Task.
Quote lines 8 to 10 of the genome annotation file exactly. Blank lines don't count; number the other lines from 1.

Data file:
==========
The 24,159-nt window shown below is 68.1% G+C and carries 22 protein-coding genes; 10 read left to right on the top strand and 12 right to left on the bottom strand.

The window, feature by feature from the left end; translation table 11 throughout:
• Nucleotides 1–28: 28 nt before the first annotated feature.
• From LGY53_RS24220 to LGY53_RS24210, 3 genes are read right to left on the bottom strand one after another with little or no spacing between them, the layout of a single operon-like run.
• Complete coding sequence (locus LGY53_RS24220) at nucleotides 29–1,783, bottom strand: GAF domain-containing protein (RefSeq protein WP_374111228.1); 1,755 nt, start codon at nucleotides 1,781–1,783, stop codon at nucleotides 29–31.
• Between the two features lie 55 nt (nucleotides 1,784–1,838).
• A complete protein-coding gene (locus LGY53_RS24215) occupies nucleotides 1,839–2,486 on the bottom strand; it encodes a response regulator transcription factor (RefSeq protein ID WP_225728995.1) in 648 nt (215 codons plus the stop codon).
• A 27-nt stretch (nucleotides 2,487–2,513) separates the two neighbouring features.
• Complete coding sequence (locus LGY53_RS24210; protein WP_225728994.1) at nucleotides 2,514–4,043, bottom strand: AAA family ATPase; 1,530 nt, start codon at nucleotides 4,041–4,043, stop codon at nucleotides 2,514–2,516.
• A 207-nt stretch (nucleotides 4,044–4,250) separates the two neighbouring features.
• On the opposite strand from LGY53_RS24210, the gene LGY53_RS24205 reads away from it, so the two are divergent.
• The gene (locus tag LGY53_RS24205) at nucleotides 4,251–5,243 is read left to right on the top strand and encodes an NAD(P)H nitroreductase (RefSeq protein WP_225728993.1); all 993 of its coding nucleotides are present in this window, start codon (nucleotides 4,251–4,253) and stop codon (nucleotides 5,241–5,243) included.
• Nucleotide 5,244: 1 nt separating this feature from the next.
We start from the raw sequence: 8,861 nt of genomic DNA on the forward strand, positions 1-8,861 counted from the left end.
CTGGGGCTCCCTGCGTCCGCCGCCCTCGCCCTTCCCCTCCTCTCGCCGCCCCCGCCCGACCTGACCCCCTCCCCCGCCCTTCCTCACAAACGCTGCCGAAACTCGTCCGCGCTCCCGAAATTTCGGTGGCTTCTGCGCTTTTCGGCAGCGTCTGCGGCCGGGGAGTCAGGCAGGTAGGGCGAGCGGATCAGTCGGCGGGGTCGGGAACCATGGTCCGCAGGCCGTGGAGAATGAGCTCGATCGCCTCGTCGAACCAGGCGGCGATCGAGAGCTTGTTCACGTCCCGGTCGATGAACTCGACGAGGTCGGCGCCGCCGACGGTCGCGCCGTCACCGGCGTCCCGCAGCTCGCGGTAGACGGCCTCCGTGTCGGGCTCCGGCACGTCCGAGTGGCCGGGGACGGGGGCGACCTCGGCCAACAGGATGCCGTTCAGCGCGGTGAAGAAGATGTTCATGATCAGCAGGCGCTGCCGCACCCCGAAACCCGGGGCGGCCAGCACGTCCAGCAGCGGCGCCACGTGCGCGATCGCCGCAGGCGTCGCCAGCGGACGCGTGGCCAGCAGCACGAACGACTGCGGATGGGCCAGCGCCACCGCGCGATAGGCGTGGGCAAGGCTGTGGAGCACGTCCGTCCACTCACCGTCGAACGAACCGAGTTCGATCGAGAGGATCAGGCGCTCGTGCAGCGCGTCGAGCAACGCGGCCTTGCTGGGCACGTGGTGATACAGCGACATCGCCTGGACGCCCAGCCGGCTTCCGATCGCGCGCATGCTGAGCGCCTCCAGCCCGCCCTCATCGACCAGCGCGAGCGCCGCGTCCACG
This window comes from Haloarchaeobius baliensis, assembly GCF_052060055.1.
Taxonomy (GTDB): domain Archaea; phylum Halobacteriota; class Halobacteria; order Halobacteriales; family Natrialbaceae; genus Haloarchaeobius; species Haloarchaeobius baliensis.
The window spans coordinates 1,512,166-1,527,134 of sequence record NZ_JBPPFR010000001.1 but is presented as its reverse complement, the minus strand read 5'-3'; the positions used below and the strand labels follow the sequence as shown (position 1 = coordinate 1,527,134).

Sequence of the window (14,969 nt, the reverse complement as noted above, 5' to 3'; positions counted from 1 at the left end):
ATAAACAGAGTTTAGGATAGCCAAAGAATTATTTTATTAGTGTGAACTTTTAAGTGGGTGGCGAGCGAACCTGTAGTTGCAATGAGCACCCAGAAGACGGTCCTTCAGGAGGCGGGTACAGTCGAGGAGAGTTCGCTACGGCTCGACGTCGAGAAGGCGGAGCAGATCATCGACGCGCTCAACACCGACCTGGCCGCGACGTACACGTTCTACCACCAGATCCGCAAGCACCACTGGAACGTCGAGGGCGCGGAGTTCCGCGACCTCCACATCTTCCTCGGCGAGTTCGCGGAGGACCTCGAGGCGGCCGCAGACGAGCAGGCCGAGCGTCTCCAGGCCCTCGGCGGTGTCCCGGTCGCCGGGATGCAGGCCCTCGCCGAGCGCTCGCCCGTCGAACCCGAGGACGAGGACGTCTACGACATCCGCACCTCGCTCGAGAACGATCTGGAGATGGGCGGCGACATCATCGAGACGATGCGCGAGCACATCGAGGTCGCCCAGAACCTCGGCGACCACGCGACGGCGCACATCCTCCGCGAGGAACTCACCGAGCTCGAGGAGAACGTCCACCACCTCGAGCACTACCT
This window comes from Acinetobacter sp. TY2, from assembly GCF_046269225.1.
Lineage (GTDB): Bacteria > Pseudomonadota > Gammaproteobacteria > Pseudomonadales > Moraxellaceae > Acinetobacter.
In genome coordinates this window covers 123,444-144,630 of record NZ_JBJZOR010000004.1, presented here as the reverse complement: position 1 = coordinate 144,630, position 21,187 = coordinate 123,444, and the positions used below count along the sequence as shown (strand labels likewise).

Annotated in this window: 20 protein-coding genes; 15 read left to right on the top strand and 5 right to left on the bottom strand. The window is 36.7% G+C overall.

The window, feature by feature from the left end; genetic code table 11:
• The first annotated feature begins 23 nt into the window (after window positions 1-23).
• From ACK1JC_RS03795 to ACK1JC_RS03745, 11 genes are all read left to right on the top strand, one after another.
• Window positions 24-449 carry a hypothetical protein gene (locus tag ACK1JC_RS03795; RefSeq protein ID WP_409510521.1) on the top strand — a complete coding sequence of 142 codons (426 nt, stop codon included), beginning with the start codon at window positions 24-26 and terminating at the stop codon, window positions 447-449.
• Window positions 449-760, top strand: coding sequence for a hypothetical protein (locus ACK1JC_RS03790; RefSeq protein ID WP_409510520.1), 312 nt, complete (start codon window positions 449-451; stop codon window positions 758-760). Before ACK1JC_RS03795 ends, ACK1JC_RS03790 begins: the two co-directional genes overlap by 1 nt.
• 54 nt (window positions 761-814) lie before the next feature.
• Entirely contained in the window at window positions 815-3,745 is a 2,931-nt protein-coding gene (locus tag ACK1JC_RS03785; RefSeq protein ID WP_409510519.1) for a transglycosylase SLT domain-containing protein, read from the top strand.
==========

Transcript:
• A 27-nt stretch (nucleotides 2,487–2,513) separates the two neighbouring features.
• Complete coding sequence (locus LGY53_RS24210; protein WP_225728994.1) at nucleotides 2,514–4,043, bottom strand: AAA family ATPase; 1,530 nt, start codon at nucleotides 4,041–4,043, stop codon at nucleotides 2,514–2,516.
• A 207-nt stretch (nucleotides 4,044–4,250) separates the two neighbouring features.